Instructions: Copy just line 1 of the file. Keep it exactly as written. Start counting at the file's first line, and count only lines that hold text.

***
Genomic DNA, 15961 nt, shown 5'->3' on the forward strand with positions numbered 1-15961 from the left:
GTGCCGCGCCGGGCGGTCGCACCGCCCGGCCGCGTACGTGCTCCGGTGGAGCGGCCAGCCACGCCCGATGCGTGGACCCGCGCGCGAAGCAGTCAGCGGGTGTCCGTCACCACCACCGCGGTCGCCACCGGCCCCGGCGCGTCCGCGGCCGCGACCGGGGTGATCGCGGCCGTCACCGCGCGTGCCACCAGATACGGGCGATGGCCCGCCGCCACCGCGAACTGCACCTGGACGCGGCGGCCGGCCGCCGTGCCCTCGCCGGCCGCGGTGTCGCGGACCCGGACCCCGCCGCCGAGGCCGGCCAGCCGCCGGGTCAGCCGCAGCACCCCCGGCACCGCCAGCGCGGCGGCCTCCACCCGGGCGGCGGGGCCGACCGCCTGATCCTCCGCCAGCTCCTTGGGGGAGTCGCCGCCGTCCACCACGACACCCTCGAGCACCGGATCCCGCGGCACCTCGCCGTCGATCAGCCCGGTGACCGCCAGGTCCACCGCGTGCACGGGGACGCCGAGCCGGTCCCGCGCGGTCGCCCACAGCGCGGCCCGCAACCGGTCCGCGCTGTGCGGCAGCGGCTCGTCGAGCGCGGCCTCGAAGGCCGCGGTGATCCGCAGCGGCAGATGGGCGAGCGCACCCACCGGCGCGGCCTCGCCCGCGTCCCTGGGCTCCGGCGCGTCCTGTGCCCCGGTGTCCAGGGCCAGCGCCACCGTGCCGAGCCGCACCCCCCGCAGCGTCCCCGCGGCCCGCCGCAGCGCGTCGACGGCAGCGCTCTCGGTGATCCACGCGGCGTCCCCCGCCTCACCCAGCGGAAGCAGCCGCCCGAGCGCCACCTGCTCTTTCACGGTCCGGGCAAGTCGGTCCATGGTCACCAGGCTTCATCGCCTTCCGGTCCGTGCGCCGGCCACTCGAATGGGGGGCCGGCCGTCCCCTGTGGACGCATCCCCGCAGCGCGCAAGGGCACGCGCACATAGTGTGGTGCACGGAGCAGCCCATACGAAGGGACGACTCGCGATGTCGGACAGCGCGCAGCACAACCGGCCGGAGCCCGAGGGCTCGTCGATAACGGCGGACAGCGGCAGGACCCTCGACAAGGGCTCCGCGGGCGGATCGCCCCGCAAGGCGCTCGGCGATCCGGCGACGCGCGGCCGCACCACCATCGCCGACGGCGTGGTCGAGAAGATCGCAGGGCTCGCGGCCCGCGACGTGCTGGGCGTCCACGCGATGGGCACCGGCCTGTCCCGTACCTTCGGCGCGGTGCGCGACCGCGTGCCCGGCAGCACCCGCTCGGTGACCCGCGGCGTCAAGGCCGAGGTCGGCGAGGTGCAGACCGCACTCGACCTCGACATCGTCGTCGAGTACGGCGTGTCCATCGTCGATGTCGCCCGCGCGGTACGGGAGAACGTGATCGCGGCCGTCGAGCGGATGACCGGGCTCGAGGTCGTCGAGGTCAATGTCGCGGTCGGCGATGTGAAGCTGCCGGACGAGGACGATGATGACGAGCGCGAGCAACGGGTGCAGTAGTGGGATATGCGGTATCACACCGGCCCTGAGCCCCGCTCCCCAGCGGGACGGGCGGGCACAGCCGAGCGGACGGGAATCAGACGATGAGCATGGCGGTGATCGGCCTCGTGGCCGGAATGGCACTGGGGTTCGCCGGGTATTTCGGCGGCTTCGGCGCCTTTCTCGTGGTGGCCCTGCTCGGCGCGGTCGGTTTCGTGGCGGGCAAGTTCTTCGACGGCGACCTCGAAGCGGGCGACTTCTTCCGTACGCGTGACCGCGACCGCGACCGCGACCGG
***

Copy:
Genomic DNA, 15961 nt, shown 5'->3' on the forward strand with positions numbered 1-15961 from the left: